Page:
|US Attorney General, Eric Holder, Jr. (left) is pictured as he met with Barbados’ Attorney General, Adriel Brathwaite yesterday at his Wildey office. (A. Gaskin/BGIS)|
Barbados and the US are committed to wrestling with and reducing the incidence of serious crimes in the region, particularly those that are of mutual concern, such as transnational offences and narcotic trafficking that have had a detrimental effect on the region.
This was the clear-cut message emanating from yesterday’s talks between US Attorney General, Eric Holder, and Barbados’ Attorney General, Adriel Brathwaite.
US Attorney General, Eric Holder, Jr. (left) is pictured as he met with Barbados’ Attorney General, Adriel Brathwaite yesterday at his Wildey office. Others??left?? to right are: Deputy Assistant Counselor for Industry Affairs, Department of Justice Bruce Swartz; US Charge D’Affaires, Christopher Sandrolini; and Counselor to the US Attorney General, Denise Cheung; along with??Barbados’ Commissioner of Police, Darwin Dottin and Permanent Secretary in the Office of the Barbados Attorney General, Diane Campbell. (A. Gaskin/BGIS)
Mr. Holder, who is head of the United States Department of Justice and his country’s chief law enforcement officer, arrived in Barbados yesterday on a two-day visit for bilateral talks, as well as discussions with the Attorneys General of the Eastern Caribbean.
Mr. Holder and his Barbadian counterpart examined areas of functional cooperation and best practices, including the Caribbean Basin Security Initiative.
Mr. Holder emphasised that the United States cared about what was happening in the region and said that his government wanted to have a closer working relationship to try to solve some of the problems that were adversely affecting both the region and the US. He maintained that this was imperative since, as neighbours, the Caribbean islands were in close proximity to its borders.
He stressed that the United States was a partner in the fight against crime and would be paying more attention to areas of cross border cooperation, noting that without safety, security and crime prevention, the public’s wellbeing could not be guaranteed.
Mr. Holder added that it was important to identify the underlying risk factors that precipitated crime, and that the US Justice Department had been paying special attention to social issues as a means of "getting a handle on the crime problem". He further contended that policing programmes had to be culturally sensitive if they were to be effective, and cautioned that if young people felt a sense of alienation then they might resort to negative and anti-social behaviour.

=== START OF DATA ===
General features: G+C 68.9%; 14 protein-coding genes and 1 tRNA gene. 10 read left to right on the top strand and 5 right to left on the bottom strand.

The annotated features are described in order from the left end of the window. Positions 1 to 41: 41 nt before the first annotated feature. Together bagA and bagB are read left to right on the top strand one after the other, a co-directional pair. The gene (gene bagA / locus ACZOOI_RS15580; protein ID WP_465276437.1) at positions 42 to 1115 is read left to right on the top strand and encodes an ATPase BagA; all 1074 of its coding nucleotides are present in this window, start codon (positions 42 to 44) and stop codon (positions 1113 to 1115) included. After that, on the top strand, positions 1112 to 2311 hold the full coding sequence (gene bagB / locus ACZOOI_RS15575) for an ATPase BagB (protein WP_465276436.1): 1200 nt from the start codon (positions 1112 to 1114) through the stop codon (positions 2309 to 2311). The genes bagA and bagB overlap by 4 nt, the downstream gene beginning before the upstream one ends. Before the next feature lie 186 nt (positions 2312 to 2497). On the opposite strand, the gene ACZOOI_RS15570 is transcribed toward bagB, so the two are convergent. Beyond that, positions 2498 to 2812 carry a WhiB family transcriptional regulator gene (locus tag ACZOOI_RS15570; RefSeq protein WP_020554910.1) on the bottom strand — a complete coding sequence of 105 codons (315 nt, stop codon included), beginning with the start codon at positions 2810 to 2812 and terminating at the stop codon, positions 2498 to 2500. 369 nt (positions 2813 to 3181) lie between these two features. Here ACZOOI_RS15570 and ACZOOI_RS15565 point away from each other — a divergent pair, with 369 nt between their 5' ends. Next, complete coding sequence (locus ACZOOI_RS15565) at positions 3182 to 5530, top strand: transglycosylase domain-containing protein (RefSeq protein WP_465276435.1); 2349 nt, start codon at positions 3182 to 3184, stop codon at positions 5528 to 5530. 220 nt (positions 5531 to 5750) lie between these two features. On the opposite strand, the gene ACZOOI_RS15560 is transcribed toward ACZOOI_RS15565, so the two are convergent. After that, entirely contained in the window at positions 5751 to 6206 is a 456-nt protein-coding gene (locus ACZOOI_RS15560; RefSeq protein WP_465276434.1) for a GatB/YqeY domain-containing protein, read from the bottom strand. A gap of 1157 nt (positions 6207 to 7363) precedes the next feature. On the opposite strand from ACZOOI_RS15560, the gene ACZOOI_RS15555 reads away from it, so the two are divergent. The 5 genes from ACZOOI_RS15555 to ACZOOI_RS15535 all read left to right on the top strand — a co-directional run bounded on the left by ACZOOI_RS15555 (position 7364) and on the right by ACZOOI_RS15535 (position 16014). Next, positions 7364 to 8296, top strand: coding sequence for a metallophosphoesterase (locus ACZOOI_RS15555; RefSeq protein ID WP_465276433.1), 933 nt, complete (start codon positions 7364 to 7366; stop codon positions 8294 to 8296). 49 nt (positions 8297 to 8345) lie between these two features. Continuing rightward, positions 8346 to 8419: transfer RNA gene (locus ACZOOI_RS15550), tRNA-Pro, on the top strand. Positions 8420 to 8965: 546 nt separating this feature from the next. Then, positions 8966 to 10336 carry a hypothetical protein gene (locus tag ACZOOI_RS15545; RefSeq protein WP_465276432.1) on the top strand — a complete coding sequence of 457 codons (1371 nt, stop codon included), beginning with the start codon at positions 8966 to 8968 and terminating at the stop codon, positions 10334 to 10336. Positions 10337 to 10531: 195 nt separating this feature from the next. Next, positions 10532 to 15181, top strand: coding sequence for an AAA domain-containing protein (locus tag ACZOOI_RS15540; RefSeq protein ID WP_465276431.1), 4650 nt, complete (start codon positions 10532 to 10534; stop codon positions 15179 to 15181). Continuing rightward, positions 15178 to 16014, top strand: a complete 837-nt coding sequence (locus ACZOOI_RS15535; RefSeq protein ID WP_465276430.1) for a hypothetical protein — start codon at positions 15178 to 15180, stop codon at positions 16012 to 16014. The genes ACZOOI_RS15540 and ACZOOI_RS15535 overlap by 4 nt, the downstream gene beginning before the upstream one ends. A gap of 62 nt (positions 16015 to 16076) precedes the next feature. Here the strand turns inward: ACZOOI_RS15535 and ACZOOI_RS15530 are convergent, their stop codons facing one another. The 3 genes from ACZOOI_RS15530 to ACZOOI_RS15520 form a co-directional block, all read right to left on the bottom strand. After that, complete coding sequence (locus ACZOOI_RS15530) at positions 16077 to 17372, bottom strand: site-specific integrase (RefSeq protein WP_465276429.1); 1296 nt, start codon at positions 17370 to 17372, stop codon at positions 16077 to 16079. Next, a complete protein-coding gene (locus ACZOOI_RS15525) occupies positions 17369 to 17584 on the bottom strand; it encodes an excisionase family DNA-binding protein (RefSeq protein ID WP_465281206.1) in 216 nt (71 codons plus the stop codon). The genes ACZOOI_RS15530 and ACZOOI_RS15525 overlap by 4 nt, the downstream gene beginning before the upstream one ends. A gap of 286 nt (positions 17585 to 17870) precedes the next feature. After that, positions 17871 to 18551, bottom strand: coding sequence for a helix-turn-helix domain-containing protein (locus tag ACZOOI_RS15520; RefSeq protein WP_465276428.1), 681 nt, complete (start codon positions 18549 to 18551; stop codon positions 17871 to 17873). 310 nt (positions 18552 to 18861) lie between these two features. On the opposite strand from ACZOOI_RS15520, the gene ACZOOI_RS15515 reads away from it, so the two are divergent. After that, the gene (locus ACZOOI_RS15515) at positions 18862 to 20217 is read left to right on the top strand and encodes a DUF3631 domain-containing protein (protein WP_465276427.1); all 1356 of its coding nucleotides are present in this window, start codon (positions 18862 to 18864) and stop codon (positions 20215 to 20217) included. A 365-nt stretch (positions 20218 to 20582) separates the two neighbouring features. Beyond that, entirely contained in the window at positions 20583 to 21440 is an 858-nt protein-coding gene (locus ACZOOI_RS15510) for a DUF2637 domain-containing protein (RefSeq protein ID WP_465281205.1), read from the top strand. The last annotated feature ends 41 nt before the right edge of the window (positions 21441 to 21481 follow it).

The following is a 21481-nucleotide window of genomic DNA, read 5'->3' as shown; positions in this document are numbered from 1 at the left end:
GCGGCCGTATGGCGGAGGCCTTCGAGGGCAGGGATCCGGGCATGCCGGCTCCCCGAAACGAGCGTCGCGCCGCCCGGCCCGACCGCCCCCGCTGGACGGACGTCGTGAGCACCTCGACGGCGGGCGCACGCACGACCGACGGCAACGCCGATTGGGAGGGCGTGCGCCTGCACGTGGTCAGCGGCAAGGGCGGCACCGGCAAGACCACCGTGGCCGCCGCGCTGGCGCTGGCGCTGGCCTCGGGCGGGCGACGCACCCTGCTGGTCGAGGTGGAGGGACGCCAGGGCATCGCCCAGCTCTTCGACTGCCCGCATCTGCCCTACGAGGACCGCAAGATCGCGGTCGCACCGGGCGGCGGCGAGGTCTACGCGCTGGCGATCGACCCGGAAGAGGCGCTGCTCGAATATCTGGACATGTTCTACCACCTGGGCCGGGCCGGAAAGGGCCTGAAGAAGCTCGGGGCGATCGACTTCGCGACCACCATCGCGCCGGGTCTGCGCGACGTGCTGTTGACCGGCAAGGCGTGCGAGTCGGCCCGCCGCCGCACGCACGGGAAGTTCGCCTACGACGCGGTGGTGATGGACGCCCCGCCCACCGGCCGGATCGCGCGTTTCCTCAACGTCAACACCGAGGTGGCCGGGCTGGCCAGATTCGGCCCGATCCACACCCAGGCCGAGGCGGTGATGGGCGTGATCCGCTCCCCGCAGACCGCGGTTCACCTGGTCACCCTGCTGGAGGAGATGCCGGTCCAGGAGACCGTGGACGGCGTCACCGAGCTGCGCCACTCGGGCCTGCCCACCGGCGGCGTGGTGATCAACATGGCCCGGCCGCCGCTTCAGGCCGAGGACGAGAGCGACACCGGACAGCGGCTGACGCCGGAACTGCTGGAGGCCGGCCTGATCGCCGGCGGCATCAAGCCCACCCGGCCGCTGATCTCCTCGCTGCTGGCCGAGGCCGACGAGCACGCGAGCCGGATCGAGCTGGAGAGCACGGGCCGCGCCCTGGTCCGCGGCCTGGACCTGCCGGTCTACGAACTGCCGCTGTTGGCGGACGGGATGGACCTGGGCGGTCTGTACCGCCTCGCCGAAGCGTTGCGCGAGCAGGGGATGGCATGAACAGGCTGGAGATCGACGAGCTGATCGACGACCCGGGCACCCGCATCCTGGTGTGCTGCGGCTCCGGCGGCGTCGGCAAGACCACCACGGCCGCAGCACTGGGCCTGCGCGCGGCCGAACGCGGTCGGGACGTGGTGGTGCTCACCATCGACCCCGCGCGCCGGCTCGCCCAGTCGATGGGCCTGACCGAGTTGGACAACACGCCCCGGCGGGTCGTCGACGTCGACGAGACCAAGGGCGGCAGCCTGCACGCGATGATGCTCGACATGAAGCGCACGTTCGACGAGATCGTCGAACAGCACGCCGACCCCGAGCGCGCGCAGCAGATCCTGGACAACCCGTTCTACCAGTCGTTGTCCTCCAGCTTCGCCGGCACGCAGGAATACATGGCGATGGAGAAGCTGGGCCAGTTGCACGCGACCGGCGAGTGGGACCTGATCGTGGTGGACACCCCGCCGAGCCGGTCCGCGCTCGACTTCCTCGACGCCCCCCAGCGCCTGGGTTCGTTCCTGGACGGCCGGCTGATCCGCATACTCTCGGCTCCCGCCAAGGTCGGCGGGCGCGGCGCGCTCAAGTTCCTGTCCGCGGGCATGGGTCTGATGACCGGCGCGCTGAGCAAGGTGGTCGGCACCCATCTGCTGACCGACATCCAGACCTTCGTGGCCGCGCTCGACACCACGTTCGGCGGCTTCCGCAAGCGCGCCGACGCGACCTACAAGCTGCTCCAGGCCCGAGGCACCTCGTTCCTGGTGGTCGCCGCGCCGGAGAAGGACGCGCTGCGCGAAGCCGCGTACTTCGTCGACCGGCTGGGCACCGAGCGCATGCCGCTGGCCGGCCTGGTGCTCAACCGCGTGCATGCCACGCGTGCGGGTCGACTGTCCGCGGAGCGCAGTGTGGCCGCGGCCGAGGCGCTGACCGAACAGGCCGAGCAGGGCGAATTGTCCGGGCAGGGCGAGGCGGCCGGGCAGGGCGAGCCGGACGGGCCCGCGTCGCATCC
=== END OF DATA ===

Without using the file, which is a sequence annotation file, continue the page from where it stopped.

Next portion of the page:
This country’s Attorney General, Adriel Brathwaite, explained that Barbados, despite its limited resources, was striving to rein in the rate of serious crimes, especially where the youth were concerned. He thanked the US Attorney General for his administration’s continued commitment in assisting the Regional Security System over the years, and welcomed having greater cooperation with the United States to fight the scourge of illegal drugs that was posing a threat to regional security.
Mr. Brathwaite said that throughout the region there were ongoing issues of crime and security, but stressed that unless countries tried to find remedies to the underlying causes, then prosperity would be limited.
He pointed to such factors as high unemployment in the region as one causal factor that fuelled crime, and told Mr. Holder that persons involved in illicit drug trafficking needed to feel the full weight of the law and to have their assets seized if found guilty of committing such offences.
He reassured that Barbados was working assiduously, with like-minded regional states and extra-regional partners to stem the incidence of serious crimes; since, as he put it, "as a government, we owe it to our citizens and future generations to be proactive and committed to achieving positive results from our actions."
The US Attorney General said it was a pleasure for him to be in Barbados again, and that the island held a special place in his heart since he had familial ties here that included his father and grandparents.
During yesterday’s talks, Mr. Holder also met with the Commissioner of Police, Darwin Dottin, and the Director of Public Prosecutions, Charles Leacock.